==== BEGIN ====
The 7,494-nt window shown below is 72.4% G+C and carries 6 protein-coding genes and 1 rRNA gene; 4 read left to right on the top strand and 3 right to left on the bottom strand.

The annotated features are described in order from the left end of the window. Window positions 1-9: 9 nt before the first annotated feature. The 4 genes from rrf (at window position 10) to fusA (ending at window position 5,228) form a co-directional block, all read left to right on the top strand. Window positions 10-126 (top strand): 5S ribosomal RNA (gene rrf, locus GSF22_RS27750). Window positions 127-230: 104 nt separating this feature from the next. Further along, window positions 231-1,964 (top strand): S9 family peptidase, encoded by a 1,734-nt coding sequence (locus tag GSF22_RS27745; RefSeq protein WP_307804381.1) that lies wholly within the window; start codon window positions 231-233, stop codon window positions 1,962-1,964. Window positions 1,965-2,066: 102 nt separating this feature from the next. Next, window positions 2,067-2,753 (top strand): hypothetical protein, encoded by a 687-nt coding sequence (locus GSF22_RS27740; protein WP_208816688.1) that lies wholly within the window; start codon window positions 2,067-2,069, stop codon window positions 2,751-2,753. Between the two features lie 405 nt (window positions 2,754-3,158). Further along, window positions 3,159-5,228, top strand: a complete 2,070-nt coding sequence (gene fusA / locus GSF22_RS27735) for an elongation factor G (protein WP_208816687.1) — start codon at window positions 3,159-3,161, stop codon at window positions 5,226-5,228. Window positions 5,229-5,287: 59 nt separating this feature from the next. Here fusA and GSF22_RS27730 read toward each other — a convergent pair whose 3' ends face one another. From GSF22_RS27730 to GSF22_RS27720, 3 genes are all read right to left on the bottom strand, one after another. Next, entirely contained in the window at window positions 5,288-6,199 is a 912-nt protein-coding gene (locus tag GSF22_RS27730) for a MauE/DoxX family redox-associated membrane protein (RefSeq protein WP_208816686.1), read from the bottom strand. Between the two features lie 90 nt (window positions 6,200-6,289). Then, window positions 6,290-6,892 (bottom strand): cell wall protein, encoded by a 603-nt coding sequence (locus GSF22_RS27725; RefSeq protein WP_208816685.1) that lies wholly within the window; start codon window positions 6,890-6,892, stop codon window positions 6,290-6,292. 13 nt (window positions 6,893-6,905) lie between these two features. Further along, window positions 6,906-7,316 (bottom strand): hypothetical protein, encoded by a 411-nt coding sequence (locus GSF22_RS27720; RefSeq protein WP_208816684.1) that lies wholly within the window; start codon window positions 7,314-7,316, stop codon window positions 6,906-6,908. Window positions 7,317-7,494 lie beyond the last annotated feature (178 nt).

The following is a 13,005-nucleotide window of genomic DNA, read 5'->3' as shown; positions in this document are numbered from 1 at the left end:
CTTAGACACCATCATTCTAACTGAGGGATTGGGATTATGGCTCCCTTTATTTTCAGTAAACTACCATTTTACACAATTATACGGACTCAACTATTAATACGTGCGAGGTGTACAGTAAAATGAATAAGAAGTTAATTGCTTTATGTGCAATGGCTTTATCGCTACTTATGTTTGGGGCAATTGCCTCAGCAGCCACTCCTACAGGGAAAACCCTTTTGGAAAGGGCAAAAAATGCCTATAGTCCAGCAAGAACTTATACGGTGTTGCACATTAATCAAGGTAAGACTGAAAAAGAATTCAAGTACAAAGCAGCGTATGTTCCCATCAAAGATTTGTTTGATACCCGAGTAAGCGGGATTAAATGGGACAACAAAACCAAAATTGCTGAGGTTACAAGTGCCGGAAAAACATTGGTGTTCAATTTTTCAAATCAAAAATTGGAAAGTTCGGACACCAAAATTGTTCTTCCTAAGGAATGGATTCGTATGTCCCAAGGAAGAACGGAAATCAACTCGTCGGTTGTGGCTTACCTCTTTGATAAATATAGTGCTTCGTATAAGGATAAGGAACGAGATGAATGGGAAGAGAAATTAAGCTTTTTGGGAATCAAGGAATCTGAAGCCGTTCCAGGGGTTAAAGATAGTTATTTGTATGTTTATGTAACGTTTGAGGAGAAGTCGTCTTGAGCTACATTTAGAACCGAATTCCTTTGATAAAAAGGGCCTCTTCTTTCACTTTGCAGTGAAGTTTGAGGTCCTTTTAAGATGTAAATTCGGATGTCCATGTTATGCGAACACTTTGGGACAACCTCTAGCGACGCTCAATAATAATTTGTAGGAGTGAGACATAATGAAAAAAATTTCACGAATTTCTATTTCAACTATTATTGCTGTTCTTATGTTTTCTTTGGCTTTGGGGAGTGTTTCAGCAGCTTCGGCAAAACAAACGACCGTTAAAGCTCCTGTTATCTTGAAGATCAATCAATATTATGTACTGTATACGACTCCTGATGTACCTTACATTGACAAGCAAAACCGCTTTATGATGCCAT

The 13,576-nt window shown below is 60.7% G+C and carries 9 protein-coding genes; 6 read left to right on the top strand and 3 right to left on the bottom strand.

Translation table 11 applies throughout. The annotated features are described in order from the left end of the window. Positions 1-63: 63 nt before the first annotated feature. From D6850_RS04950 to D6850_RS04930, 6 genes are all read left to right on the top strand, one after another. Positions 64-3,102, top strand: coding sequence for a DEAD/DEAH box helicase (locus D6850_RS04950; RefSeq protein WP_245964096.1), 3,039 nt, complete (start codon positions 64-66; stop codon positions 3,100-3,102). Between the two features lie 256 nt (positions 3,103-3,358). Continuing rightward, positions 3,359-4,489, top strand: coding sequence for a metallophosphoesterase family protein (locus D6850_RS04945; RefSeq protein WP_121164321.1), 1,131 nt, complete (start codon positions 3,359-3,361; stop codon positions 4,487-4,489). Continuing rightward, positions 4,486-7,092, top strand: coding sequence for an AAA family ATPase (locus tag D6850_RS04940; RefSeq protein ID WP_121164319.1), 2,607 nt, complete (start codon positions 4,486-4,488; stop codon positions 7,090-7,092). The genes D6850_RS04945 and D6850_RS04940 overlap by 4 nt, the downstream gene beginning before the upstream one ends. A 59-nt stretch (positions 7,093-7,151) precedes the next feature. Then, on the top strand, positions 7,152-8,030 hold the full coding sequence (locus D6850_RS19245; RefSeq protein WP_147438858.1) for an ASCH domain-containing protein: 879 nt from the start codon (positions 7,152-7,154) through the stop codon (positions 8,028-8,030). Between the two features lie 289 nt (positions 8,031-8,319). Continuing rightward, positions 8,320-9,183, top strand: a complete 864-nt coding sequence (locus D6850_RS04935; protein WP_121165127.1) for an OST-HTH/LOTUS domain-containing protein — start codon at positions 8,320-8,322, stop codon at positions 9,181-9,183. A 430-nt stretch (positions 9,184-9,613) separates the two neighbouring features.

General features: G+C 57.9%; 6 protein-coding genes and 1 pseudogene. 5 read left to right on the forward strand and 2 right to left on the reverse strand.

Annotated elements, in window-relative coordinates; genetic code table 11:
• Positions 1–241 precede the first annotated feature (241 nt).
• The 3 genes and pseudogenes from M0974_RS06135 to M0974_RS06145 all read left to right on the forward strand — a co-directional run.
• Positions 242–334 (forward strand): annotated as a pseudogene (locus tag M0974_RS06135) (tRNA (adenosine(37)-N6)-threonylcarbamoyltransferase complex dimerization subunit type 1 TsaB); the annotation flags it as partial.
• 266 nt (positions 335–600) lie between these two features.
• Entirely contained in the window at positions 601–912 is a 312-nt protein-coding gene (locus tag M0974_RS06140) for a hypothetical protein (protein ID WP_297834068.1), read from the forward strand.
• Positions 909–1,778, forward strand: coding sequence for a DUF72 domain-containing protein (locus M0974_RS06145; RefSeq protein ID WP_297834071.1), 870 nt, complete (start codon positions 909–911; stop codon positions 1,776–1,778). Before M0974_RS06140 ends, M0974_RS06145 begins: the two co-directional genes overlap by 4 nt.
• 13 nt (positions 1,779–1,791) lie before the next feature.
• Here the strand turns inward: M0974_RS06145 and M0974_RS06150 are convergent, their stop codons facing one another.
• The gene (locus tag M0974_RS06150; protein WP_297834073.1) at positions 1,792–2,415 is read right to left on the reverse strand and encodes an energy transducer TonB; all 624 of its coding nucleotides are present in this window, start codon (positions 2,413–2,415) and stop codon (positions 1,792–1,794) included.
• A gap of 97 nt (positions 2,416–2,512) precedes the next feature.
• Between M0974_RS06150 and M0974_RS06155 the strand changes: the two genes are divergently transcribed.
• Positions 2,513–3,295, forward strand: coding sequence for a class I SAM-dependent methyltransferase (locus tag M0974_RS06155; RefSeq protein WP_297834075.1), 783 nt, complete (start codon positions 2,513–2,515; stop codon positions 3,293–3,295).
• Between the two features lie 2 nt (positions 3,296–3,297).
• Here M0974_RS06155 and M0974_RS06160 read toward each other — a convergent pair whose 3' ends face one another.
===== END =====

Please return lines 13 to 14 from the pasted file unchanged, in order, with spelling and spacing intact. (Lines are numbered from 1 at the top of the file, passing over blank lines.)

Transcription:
• Entirely contained in the window at positions 601–912 is a 312-nt protein-coding gene (locus tag M0974_RS06140) for a hypothetical protein (protein ID WP_297834068.1), read from the forward strand.
• Positions 909–1,778, forward strand: coding sequence for a DUF72 domain-containing protein (locus M0974_RS06145; RefSeq protein ID WP_297834071.1), 870 nt, complete (start codon positions 909–911; stop codon positions 1,776–1,778). Before M0974_RS06140 ends, M0974_RS06145 begins: the two co-directional genes overlap by 4 nt.